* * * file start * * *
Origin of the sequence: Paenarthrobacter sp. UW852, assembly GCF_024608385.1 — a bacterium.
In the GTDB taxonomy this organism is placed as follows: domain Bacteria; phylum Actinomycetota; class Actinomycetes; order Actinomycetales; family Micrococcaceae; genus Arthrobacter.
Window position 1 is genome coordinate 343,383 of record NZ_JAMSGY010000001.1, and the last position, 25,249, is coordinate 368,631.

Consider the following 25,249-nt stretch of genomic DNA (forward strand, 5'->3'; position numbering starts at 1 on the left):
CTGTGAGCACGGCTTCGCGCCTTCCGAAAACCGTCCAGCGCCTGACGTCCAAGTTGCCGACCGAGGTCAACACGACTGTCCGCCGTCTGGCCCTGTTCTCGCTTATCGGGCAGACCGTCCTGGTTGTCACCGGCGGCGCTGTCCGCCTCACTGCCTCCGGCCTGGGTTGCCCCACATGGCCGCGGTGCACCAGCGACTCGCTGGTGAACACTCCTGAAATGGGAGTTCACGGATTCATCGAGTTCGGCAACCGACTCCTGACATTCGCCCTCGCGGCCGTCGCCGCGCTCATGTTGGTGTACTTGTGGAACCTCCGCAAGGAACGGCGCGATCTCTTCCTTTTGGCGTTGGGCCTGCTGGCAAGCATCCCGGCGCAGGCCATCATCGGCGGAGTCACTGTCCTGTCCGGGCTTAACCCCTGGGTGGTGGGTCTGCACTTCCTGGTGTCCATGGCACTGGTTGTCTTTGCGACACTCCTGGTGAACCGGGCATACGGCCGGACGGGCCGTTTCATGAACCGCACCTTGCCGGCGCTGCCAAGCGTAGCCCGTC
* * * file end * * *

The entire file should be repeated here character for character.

Origin of the sequence: Paenarthrobacter sp. UW852, assembly GCF_024608385.1 — a bacterium.
In the GTDB taxonomy this organism is placed as follows: domain Bacteria; phylum Actinomycetota; class Actinomycetes; order Actinomycetales; family Micrococcaceae; genus Arthrobacter.
Window position 1 is genome coordinate 343,383 of record NZ_JAMSGY010000001.1, and the last position, 25,249, is coordinate 368,631.

Consider the following 25,249-nt stretch of genomic DNA (forward strand, 5'->3'; position numbering starts at 1 on the left):
CTGTGAGCACGGCTTCGCGCCTTCCGAAAACCGTCCAGCGCCTGACGTCCAAGTTGCCGACCGAGGTCAACACGACTGTCCGCCGTCTGGCCCTGTTCTCGCTTATCGGGCAGACCGTCCTGGTTGTCACCGGCGGCGCTGTCCGCCTCACTGCCTCCGGCCTGGGTTGCCCCACATGGCCGCGGTGCACCAGCGACTCGCTGGTGAACACTCCTGAAATGGGAGTTCACGGATTCATCGAGTTCGGCAACCGACTCCTGACATTCGCCCTCGCGGCCGTCGCCGCGCTCATGTTGGTGTACTTGTGGAACCTCCGCAAGGAACGGCGCGATCTCTTCCTTTTGGCGTTGGGCCTGCTGGCAAGCATCCCGGCGCAGGCCATCATCGGCGGAGTCACTGTCCTGTCCGGGCTTAACCCCTGGGTGGTGGGTCTGCACTTCCTGGTGTCCATGGCACTGGTTGTCTTTGCGACACTCCTGGTGAACCGGGCATACGGCCGGACGGGCCGTTTCATGAACCGCACCTTGCCGGCGCTGCCAAGCGTAGCCCGTC